Hi, I think the first proposal may be a bit too much for a GSoC, depending on how much you actually are familiar with the code base. If you can write down everything that needs to be done, in a detailed way (I mean a *lot* of details), for each of these steps, and if you sincerely consider all of these stuffs can be done in 3 months, yeah, that would be great! For example, making the compilation pipeline thread safe may end up being trickier than expected if it's not studied properly before making a proposal.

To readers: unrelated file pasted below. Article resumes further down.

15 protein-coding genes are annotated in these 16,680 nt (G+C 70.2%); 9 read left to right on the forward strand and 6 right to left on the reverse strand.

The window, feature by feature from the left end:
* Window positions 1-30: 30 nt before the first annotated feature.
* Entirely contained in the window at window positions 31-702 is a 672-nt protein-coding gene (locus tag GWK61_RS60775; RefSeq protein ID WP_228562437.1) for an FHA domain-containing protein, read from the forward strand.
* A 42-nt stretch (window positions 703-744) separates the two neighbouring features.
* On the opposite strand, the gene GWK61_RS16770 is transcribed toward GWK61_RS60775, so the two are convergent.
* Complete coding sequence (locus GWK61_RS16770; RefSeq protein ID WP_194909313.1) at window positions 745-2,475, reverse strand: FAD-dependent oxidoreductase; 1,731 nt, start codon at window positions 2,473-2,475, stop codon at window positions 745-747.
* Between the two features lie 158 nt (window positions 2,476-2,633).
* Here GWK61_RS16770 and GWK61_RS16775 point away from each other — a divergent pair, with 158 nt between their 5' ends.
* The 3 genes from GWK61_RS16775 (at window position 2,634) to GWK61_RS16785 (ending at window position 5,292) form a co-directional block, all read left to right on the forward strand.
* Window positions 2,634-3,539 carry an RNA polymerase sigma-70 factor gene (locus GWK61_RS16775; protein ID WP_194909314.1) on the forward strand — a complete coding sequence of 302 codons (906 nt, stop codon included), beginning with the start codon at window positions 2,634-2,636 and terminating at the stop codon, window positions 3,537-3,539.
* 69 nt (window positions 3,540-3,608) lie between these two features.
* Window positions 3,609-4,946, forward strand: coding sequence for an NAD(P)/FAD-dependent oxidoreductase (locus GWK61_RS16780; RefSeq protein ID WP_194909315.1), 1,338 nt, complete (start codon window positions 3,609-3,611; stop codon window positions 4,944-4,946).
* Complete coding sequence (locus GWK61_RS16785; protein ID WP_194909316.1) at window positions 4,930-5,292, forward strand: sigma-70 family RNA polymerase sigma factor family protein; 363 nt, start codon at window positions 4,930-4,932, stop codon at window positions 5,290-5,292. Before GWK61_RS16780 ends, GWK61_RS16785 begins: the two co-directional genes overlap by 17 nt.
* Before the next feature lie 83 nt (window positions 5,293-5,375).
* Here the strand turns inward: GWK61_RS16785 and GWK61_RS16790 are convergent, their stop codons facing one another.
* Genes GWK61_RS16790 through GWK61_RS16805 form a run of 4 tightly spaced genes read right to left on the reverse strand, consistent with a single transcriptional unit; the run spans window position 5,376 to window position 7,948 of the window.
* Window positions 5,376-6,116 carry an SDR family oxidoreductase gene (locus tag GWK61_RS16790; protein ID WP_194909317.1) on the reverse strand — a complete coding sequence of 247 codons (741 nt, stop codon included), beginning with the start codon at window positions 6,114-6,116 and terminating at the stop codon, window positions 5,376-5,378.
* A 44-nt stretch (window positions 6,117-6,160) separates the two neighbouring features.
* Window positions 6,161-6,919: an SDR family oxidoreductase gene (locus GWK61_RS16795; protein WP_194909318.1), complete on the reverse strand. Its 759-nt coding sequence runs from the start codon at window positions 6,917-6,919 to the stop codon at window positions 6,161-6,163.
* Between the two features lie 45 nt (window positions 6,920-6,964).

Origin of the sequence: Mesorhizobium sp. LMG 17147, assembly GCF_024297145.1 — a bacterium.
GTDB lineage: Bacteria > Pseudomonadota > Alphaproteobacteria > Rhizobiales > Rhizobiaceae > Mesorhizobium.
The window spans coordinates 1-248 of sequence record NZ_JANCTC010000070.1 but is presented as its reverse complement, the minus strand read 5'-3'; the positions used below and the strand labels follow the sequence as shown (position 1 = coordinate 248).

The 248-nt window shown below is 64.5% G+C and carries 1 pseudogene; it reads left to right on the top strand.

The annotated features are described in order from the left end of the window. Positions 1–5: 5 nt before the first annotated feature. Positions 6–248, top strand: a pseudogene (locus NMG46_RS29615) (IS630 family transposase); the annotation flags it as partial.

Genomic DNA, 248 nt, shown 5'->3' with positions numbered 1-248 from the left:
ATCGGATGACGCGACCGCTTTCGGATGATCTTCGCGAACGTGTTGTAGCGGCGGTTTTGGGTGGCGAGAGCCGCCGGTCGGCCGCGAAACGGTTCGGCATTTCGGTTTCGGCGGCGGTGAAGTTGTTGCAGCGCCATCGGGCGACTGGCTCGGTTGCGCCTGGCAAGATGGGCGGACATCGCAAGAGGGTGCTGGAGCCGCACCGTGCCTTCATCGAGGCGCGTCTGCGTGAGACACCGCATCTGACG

The latter is a good idea, and a good proposal would ideally include some estimation on how it can impact some benchmarks/projects. It looks much less like a "trap" and if you propose enough improvements that it can fill a whole GSoC, considering how big the impact can be, yes, this would of course be a good idea. On Sun, Apr 21, 2013 at 6:20 PM, Patrick Palka <patr...@parcs.ath.cx> wrote: > Hi, > > I'm interested in participating in the GSoC by improving GHC with one of > these two features: > > 1) Implement native support for compiling modules in parallel (see > #910<http://hackage.haskell.org/trac/ghc/ticket/910>). > This will involve making the compilation pipeline thread-safe, implementing > the logic for building modules in parallel (with an emphasis on keeping > compiler output deterministic), and lots of testing and benchmarking. Being > able to seamlessly build modules in parallel will shorten the time it takes > to recompile a project and will therefore improve the life of every GHC > user. > > 2) Improve existing constant folding, strength reduction and peephole > optimizations on arithmetic and logical expressions, and optionally > implement a core-to-core pass for optimizing nested comparisons (relevant > tickets include #2132 <http://hackage.haskell.org/trac/ghc/ticket/2132>, > #5615 > <http://hackage.haskell.org/trac/ghc/ticket/5615>,#4101<http://hackage.haskell.org/trac/ghc/ticket/4101>). > GHC currently performs some of these simplifications (via its BuiltinRule > framework), but there is a lot of room for improvement. For instance, the > core for this snippet is essentially identical to the Haskell source: > > foo :: Int -> Int -> Int -> Int > foo a b c = 10*((b+7+a+12+b+9)+4) + 5*(a+7+b+12+a+9) + 7 + b + c > > Yet the RHS is actually equivalent to > > 20*a + 26*b + c + 467 > > And: > > bar :: Int -> Int -> Int > bar a b = a + b - a - b -- the RHS is should be optimized away to 0 > > Other optimizations include: multiplication and division by powers of two > should be converted to shifts; multiple plusAddr calls with constant > operands should be coalesced into a single plusAddr call; floating point > functions should be constant folded, etc.. > > GHC should be able to perform all these algebraic simplifications. Of > course, emphasis should be placed on the correctness of such > transformations. A flag for performing unsafe optimizations like assuming > floating point arithmetic is associative and distributive should be added. > This proposal will benefit anybody writing or using numerically intensive > code. > > > I'm wondering what the community thinks of these projects. Which project > is a better fit for GSoC, or are both a good fit? Is a mentor willing to > supervise one of these projects? > > Thanks for your time. > Patrick > > (A little about myself: I'm a Mathematics student in the US, and I've been > programming in Haskell for about 3.5 years. Having a keen interest in > Haskell and compilers, I began studying the GHC source about 1 year ago and > I've since gotten a good understanding of its internals, contributing a few > patches along the way.) > > > _______________________________________________ > Haskell-Cafe mailing list > Haskell-Cafe@haskell.org > http://www.haskell.org/mailman/listinfo/haskell-cafe > > -- Alp Mestanogullari

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